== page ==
And as we are mentioning pre-grouping pedants, the Victorians and Edwardians - who could write - were very particular about there grammar etc., 

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I don't mean to spoil all the silliness but at some point we probably ought to stop having fun and talk about er, non-postgrouping trains and stuff.

Silliness?  Agreed, post-grouping is NOT in the scope of the OP,

though wandering astray is perhaps in the best tradition of RMweb, but...

Contributors to this topic are not talking, we are just typing or texting.

Edited by Penlan
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But what exactly is "your right time" ?

Travelling in a north-south direction or across east-west with the sun - and will Joyce of Whitchurch get a mention, or the mid day time signal telegraphed from Paddington.

dh

Joyce of Whitchurch, the epitome of Railway Time....

 

Occasionally, on the BBC "Bargain Hunt" the show visits the Joyce workshop in Whitchurch as it's now an auction room.  Happily, there is a working clock mechanism just behind the auctioneers podium!

 

http://www.trevanionanddean.com/about/

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Contributors to this topic are not talking, we are just typing or texting.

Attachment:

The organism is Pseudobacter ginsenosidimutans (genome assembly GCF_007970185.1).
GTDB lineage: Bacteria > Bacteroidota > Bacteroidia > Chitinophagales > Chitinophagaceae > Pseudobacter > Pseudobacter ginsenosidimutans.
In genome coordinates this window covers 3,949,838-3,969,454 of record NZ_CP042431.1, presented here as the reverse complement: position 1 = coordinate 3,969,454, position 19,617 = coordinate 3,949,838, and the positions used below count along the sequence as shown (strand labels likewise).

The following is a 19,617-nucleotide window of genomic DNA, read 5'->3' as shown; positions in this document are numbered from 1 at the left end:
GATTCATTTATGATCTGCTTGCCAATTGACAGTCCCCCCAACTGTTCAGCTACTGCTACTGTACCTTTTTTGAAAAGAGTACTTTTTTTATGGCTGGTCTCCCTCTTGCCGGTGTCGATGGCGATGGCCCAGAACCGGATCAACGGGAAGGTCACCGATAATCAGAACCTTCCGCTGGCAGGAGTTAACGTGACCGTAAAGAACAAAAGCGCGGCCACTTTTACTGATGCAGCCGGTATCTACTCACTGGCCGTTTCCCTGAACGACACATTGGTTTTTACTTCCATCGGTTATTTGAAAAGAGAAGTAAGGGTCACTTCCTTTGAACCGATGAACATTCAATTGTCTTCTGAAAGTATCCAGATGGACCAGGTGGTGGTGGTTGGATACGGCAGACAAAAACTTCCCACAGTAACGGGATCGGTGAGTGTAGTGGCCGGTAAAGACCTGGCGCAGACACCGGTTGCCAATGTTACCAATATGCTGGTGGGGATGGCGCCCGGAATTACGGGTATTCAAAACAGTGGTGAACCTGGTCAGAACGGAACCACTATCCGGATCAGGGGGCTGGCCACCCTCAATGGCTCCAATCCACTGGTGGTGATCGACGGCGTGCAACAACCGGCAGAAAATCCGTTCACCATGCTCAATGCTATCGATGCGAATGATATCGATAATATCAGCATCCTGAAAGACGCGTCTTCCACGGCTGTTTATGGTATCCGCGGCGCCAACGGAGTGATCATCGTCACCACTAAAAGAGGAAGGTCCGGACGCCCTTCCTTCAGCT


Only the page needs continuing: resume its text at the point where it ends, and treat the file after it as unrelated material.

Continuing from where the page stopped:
What, am I the only person who vocalises what I'm writing in a cut glass RP accent as I type? I'd assumed everyone did, if they aren't then suddenly this forum seems a lot less cultured.

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Actually by RMweb standards I think the discussion about the name went rather quick but I think your right time we moved on.

 

I have the feeling there's a comma or two missing in the above sentence...

 

And as we are mentioning pre-grouping pedants, the Victorians and Edwardians - who could write - were very particular about there grammar etc., 

;)

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What, am I the only person who vocalises what I'm writing in a cut glass RP accent as I type? I'd assumed everyone did, if they aren't then suddenly this forum seems a lot less cultured.

You obviously haven't been here very long :).

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should we really be contemplating the pre buyout era, rather than the pre grouping era, as this would expand the range further?(and it might help those of us with American spell checkers doing auto corrects)

Edited by Northroader